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I think some scientific insights on this can come from a couple of sources: Cognitive therapy This is a branch of psychological therapy that interprets the human experience as follows. There is an event, then the evaluation of that event, and then the emotion. Disappointment would be the end result, the emotion. Regular therapy might focus on avoiding the ...


5

This is a primary subject of study in game studies and ludology, which are domains of theory and research unto themselves. Moreover, the question as it pertains to games might be interesting to ask over on Arqade, though I can't guarantee it would be "on topic" enough for their community. You might find the following questions from Arqade interesting, as ...


4

The experience machine is meant to be an argument against hedonism in that it's supposed to show that humans value other things than happiness and therefore wouldn't/shouldn't hook themselves up to the machine (whether it succeeds in doing this is another matter; Nozick simply points out that it would be "absurd" for anyone to connect oneself to the machine, ...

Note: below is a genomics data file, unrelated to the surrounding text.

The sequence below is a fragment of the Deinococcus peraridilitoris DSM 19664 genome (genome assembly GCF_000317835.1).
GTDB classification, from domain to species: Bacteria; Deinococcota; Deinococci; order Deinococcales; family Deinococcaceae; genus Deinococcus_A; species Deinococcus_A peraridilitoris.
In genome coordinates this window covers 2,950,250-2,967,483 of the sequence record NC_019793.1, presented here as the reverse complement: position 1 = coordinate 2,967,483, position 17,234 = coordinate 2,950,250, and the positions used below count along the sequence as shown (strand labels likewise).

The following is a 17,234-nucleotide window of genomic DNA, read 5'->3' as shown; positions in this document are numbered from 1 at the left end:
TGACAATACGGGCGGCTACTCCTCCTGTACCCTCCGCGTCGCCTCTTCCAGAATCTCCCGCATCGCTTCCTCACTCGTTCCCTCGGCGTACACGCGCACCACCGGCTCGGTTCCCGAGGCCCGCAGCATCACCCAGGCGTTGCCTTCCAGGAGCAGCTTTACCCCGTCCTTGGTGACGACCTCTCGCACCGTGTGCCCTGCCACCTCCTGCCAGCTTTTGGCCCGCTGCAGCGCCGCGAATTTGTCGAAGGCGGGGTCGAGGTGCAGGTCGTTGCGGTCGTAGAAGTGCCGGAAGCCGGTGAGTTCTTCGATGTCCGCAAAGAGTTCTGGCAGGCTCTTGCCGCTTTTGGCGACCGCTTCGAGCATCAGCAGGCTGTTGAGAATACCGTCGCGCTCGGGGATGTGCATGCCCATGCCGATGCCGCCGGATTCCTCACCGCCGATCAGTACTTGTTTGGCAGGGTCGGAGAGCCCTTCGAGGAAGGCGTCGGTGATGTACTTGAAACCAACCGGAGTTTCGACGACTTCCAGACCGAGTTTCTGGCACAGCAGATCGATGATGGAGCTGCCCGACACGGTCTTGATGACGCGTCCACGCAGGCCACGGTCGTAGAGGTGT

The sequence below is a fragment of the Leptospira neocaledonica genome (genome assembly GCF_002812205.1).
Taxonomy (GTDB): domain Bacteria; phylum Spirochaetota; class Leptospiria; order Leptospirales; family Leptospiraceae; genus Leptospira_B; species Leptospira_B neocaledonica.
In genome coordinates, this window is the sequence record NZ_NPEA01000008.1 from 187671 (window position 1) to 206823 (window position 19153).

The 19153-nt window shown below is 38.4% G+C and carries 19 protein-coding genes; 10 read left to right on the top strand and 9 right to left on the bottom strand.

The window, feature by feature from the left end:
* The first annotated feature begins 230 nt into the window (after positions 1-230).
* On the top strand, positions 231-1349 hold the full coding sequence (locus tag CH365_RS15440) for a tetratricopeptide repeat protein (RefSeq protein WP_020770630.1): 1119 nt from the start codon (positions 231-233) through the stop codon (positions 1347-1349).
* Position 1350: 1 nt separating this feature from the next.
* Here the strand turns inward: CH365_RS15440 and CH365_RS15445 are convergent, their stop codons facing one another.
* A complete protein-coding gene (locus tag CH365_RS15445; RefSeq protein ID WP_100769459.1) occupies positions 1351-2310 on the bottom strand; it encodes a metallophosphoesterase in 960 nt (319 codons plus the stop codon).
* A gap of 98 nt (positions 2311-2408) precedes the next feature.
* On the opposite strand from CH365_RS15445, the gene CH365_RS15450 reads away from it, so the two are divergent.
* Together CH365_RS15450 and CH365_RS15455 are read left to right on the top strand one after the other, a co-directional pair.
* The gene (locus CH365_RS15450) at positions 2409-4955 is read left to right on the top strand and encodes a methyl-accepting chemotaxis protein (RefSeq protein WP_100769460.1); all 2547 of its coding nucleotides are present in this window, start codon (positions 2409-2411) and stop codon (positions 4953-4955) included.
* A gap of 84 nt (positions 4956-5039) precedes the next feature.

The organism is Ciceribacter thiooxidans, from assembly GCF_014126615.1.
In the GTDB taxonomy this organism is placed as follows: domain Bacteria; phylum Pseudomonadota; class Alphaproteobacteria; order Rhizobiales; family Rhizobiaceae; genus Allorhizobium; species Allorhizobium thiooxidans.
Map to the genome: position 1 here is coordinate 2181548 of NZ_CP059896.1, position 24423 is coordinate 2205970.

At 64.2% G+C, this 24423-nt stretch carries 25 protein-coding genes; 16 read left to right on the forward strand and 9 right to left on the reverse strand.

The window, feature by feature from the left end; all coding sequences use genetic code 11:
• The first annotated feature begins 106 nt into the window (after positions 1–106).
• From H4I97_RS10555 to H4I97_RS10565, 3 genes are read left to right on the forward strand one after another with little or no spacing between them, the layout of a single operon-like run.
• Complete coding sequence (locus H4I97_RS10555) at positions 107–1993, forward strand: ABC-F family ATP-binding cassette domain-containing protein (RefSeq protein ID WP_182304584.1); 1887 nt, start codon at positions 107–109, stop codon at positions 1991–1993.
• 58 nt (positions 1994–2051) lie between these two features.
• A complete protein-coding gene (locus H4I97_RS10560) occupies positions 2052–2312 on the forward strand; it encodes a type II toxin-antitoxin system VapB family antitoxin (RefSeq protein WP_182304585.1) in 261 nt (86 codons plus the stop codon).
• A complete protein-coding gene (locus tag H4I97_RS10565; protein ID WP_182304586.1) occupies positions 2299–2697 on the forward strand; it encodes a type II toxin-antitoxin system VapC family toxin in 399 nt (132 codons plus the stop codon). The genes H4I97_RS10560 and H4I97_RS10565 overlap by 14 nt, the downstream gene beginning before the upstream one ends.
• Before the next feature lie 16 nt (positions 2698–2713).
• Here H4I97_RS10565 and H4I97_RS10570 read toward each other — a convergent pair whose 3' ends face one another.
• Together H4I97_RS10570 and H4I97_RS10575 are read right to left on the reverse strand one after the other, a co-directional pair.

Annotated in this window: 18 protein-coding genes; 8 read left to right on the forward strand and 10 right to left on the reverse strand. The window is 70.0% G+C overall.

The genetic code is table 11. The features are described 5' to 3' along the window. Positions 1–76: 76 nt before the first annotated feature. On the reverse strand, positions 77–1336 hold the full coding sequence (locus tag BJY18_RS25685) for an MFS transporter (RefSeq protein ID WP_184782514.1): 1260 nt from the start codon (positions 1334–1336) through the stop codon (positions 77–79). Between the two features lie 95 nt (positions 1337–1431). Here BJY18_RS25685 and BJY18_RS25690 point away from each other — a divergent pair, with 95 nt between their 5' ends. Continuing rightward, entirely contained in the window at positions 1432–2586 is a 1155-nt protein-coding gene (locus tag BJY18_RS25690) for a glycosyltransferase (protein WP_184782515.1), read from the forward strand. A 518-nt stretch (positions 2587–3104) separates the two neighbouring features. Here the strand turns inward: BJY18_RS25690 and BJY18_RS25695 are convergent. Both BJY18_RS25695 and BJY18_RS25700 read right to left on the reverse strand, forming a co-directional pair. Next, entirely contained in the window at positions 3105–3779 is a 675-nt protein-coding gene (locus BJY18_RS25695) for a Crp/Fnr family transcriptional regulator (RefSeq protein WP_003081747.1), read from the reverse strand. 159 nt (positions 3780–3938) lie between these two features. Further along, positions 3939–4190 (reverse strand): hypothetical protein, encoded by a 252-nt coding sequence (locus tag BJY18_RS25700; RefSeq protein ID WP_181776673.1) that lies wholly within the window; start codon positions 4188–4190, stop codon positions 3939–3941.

3

Empirically supported treatments are specific interventions which controlled (generally quantitative) research has demonstrated to be effective for specific populations (http://en.wikipedia.org/wiki/Evidence-based_practice). The empirical literature on gratitude is rapidly expanding, but, as many of the reviews I will mention note, still emerging. Several ...


2

I think you've misunderstood the set point. It's a point of balance (or imbalance) of positive and negative affect toward which a person naturally gravitates. As such, there's not much need to do anything about leaving the set point except to wait / go on living and let time, neurochemistry, and daily life do the work. Deliberate effort is more likely to ...


2

The Emotiv system has been evaluated in a research setting. Badcock et al. (2013) recorded EEG activity with the Emotiv EPOC and a more conventional laboratory system simultaneously, and found that both systems produced similar results for ERPs with a relatively high signal-to-noise ratio, but it was harder to detect less reliable signals with the EPOC than ...


2

Your question is, in essence, a request for a mathematical model of Temporal Difference Reinforcement Learning. In a nutshell, temporal difference models add a notion of time to reinforcement learning models, which describe reinforcement learning as a comparison between what was expected and what actually occurred. I think most of your answers can be found ...



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